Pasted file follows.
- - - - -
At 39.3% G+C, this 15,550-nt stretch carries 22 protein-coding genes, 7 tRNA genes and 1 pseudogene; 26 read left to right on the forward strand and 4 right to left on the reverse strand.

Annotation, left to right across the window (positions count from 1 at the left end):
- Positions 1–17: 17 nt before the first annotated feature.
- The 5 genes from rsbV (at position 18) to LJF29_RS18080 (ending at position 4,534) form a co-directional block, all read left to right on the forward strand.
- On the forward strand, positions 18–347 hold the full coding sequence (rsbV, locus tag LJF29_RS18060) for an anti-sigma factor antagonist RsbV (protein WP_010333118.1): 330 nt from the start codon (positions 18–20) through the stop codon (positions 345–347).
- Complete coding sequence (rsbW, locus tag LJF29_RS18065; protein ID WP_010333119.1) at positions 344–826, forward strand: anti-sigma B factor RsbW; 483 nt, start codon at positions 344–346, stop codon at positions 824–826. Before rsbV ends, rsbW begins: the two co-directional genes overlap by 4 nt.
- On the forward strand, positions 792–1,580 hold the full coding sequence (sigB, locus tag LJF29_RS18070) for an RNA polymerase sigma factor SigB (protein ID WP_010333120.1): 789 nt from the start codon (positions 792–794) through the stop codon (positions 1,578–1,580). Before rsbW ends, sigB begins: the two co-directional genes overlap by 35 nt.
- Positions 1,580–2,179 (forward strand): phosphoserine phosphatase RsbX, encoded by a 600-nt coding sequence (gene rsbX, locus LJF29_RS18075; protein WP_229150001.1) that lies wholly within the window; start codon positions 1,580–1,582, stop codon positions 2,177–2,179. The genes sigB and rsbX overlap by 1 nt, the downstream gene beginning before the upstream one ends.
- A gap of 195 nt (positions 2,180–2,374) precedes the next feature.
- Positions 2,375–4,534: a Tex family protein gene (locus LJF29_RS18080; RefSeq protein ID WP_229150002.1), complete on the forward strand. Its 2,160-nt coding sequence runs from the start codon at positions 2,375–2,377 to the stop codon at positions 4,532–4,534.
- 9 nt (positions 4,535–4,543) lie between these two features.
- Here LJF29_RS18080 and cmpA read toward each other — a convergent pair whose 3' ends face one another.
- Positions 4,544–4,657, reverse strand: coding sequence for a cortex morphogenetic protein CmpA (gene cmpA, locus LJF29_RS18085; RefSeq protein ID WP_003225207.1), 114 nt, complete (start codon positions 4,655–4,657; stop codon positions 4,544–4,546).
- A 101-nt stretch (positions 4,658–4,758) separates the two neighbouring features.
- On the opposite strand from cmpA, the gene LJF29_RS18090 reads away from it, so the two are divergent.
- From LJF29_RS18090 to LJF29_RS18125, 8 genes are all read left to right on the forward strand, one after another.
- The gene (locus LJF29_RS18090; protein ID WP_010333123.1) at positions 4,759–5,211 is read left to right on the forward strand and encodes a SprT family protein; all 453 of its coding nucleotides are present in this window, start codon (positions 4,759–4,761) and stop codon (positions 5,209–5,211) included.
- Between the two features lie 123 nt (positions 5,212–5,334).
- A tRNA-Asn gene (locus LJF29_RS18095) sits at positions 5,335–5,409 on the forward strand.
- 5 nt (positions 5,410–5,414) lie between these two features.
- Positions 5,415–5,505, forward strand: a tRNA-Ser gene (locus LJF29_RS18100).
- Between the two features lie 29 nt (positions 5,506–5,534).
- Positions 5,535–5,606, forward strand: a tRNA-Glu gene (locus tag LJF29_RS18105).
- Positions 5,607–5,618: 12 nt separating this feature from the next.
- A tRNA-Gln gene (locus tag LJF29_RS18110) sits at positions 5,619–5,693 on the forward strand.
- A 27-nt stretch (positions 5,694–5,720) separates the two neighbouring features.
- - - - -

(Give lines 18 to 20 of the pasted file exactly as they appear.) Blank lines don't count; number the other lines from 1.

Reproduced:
- Between the two features lie 123 nt (positions 5,212–5,334).
- A tRNA-Asn gene (locus LJF29_RS18095) sits at positions 5,335–5,409 on the forward strand.
- 5 nt (positions 5,410–5,414) lie between these two features.